Secondly, the group is working on connecting with tumor biology and functional genomics researchers within the Baylor community. "We are trying to focus [these researchers] on taking advantage of the data that's coming out of these [sequencing studies]; trying to make it clear that this data is available to investigators studying the biology of specific tumors, and trying to set up the infrastructure and plans to routinely encourage that," Parsons said.
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In a third aspect of the project, the center plans to focus on working out the kinks involved in applying the results of its sequencing work to clinical practice. "The future is clearly going to be that this is something that's routinely done, but making it happen in a time frame that is sufficient to allow the data to be used for each patient in a clinically reasonable way is another challenge," said Parsons.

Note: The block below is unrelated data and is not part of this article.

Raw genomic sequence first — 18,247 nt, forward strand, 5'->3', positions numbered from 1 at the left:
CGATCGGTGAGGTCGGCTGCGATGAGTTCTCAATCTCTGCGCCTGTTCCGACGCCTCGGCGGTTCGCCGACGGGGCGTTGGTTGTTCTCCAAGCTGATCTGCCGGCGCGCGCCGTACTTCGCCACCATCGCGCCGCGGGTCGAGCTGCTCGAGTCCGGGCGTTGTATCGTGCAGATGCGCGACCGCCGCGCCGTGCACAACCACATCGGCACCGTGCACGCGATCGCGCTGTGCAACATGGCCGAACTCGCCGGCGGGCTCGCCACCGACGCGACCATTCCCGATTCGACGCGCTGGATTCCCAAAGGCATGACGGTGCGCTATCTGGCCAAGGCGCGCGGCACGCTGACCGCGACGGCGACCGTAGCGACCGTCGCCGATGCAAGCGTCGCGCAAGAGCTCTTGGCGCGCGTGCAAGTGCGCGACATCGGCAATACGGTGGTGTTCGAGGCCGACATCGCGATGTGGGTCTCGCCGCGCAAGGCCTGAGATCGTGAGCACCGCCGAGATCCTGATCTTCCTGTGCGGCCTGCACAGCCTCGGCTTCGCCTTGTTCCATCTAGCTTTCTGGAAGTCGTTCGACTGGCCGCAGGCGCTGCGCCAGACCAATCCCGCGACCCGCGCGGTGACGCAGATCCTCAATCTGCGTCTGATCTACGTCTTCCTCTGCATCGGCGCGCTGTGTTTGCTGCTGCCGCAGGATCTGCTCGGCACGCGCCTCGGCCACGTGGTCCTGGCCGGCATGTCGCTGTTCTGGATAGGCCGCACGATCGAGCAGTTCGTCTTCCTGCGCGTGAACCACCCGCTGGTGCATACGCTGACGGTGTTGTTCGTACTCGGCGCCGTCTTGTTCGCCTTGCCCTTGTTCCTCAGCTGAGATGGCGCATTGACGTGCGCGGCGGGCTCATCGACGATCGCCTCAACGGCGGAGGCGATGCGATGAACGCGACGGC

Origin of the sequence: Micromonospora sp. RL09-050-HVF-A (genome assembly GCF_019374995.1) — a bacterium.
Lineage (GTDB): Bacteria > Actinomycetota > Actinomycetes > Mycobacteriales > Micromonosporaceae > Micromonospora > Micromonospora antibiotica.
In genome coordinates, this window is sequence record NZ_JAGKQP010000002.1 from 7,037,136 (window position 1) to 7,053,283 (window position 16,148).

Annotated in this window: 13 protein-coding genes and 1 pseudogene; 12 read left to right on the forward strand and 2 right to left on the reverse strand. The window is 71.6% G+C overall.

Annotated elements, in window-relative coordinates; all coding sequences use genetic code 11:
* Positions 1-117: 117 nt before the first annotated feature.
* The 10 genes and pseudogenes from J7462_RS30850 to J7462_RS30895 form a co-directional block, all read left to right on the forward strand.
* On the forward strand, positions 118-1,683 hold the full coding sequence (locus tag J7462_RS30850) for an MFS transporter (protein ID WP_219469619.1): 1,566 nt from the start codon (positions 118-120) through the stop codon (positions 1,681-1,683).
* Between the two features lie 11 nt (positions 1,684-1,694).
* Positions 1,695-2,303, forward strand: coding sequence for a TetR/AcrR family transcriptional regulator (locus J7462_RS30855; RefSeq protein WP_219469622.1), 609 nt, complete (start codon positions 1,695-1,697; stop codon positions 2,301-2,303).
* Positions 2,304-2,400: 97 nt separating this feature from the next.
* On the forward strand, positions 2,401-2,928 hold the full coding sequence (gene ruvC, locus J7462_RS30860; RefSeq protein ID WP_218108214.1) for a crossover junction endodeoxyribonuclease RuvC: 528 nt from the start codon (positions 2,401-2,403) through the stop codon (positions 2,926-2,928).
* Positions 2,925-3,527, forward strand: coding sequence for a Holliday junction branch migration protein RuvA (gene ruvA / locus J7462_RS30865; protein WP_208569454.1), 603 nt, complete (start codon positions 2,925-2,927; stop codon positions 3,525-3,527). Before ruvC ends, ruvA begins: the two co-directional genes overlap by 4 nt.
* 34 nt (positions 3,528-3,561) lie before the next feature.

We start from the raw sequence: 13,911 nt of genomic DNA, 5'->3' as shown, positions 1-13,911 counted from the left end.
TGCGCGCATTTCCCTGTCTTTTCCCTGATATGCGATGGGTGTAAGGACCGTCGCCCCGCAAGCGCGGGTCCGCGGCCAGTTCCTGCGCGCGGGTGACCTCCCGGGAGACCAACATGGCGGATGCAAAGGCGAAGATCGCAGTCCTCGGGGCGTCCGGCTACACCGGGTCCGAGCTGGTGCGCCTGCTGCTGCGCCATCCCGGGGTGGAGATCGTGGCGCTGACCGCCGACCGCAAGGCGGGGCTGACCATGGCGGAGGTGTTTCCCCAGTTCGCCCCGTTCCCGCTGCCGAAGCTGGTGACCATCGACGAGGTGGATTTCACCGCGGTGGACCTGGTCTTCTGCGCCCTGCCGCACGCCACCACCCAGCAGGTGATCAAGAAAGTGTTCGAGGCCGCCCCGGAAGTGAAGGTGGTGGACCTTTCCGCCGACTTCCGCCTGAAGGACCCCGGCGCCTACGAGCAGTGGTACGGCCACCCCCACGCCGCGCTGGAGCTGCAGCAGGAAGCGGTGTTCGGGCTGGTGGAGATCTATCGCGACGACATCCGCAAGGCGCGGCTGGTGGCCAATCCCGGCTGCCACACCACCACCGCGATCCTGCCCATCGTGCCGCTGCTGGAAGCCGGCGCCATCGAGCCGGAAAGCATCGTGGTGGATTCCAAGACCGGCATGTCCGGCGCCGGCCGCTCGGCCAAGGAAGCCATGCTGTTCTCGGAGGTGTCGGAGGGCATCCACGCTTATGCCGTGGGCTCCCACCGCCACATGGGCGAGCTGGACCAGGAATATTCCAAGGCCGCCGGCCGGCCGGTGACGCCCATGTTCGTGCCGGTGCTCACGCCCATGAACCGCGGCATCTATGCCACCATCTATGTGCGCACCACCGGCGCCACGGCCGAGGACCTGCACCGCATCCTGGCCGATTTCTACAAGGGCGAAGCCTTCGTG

According to Gibbs, the center is embarking with a "research discovery mode" in mind but will try to move into a "robust clinically effective mode," as soon as possible.
While he didn't have specific examples of how the group is working on this issue, Gibbs said work on rare inherited diseases, which he called a "more simple problem," might inform researchers moving forward in the investigation of pediatric cancer. Recently, Gibbs and colleagues published a paper in Science Translational Medicine describing how sequencing the genomes of the teenage twins of Life Technologies CIO Joe Beery led them to an unexpected treatment possibility that helped improve the symptoms of the children's disease (CSN 6/15/2011).